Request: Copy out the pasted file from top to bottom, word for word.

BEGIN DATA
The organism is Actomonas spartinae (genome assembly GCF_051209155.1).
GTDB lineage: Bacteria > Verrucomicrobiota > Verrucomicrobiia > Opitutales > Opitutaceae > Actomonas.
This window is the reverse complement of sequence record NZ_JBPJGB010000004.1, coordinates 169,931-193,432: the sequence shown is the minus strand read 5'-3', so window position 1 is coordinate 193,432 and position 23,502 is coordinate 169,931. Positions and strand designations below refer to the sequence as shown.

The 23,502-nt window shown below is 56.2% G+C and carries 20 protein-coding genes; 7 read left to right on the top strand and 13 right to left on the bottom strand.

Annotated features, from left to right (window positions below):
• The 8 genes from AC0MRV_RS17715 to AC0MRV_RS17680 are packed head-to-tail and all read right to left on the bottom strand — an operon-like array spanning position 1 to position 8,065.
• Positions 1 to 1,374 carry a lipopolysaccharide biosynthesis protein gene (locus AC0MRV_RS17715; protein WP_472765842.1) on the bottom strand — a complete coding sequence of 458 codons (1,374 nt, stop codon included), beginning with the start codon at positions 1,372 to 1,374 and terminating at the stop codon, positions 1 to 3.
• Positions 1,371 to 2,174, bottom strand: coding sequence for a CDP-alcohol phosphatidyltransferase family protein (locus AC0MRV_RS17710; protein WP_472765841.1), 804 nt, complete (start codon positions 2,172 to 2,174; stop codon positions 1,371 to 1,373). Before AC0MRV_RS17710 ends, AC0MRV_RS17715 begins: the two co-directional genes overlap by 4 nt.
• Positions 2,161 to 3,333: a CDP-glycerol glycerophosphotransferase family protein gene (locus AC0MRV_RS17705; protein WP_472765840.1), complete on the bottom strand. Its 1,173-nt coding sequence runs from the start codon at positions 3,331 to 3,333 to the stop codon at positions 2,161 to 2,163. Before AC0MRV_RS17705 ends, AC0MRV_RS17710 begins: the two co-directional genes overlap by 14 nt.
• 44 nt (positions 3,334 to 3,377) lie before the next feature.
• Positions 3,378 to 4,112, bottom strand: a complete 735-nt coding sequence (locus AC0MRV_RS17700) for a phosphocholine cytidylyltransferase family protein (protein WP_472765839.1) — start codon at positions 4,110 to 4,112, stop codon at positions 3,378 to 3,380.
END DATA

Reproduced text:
The organism is Actomonas spartinae (genome assembly GCF_051209155.1).
GTDB lineage: Bacteria > Verrucomicrobiota > Verrucomicrobiia > Opitutales > Opitutaceae > Actomonas.
This window is the reverse complement of sequence record NZ_JBPJGB010000004.1, coordinates 169,931-193,432: the sequence shown is the minus strand read 5'-3', so window position 1 is coordinate 193,432 and position 23,502 is coordinate 169,931. Positions and strand designations below refer to the sequence as shown.

The 23,502-nt window shown below is 56.2% G+C and carries 20 protein-coding genes; 7 read left to right on the top strand and 13 right to left on the bottom strand.

Annotated features, from left to right (window positions below):
• The 8 genes from AC0MRV_RS17715 to AC0MRV_RS17680 are packed head-to-tail and all read right to left on the bottom strand — an operon-like array spanning position 1 to position 8,065.
• Positions 1 to 1,374 carry a lipopolysaccharide biosynthesis protein gene (locus AC0MRV_RS17715; protein WP_472765842.1) on the bottom strand — a complete coding sequence of 458 codons (1,374 nt, stop codon included), beginning with the start codon at positions 1,372 to 1,374 and terminating at the stop codon, positions 1 to 3.
• Positions 1,371 to 2,174, bottom strand: coding sequence for a CDP-alcohol phosphatidyltransferase family protein (locus AC0MRV_RS17710; protein WP_472765841.1), 804 nt, complete (start codon positions 2,172 to 2,174; stop codon positions 1,371 to 1,373). Before AC0MRV_RS17710 ends, AC0MRV_RS17715 begins: the two co-directional genes overlap by 4 nt.
• Positions 2,161 to 3,333: a CDP-glycerol glycerophosphotransferase family protein gene (locus AC0MRV_RS17705; protein WP_472765840.1), complete on the bottom strand. Its 1,173-nt coding sequence runs from the start codon at positions 3,331 to 3,333 to the stop codon at positions 2,161 to 2,163. Before AC0MRV_RS17705 ends, AC0MRV_RS17710 begins: the two co-directional genes overlap by 14 nt.
• 44 nt (positions 3,334 to 3,377) lie before the next feature.
• Positions 3,378 to 4,112, bottom strand: a complete 735-nt coding sequence (locus AC0MRV_RS17700) for a phosphocholine cytidylyltransferase family protein (protein WP_472765839.1) — start codon at positions 4,110 to 4,112, stop codon at positions 3,378 to 3,380.